She tells us about a time when her female boss and a male colleague met a client and on introduction, the client automatically looked at the colleague instead of her boss, assuming that he held the superior position. She adds that when women take maternity leave or take a break to get married, they come back and accept supporting roles instead of leadership ones. “The women who return to work after a holiday often feel like they’re behind their colleagues and that they have lost track,” she explains. Speaking about the challenges she herself has encountered, Bharti explains that she constantly underestimated herself and thought herself less than the boys in her college class. Over the years, Bharti has dealt with the hurdles she comes across by using them as a source of motivation instead of an anchor that drags her down.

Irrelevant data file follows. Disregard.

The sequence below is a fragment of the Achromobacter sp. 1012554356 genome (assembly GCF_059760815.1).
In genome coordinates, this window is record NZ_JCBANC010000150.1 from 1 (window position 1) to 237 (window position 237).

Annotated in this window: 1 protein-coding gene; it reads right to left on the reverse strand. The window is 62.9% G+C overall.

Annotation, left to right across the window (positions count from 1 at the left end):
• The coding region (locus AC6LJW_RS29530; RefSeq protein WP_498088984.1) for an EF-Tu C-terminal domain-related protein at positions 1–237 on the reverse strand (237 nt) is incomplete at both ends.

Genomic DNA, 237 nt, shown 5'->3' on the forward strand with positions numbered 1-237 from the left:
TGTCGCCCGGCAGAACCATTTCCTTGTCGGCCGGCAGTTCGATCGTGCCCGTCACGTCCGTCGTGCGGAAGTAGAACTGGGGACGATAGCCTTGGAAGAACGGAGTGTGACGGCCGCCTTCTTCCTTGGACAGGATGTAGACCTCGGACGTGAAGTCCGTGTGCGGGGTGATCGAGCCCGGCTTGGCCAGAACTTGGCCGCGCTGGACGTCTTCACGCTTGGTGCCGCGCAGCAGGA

The driving force

“Dreams are not what you see in sleep, dreams are those which do not let you sleep,” as said by Dr Abdul Kalam, are words she holds close to her heart.

A big believer in hard work and self-belief, she signs off by emphasising that hard work always pays off.

“I strongly believe that there is no shortcut for long-term success. We might get small successes by shortcuts and tricks, but the taste of success after long hard work is beyond anything. Neither should we ignore our personal life—especially our parents—nor should we lose track of our work life; we need to have a good balance of both. A good work life supports a good personal life and vice versa. One final thing I would like to add is, never underestimate yourself and grab every opportunity—you never know what you are capable of.”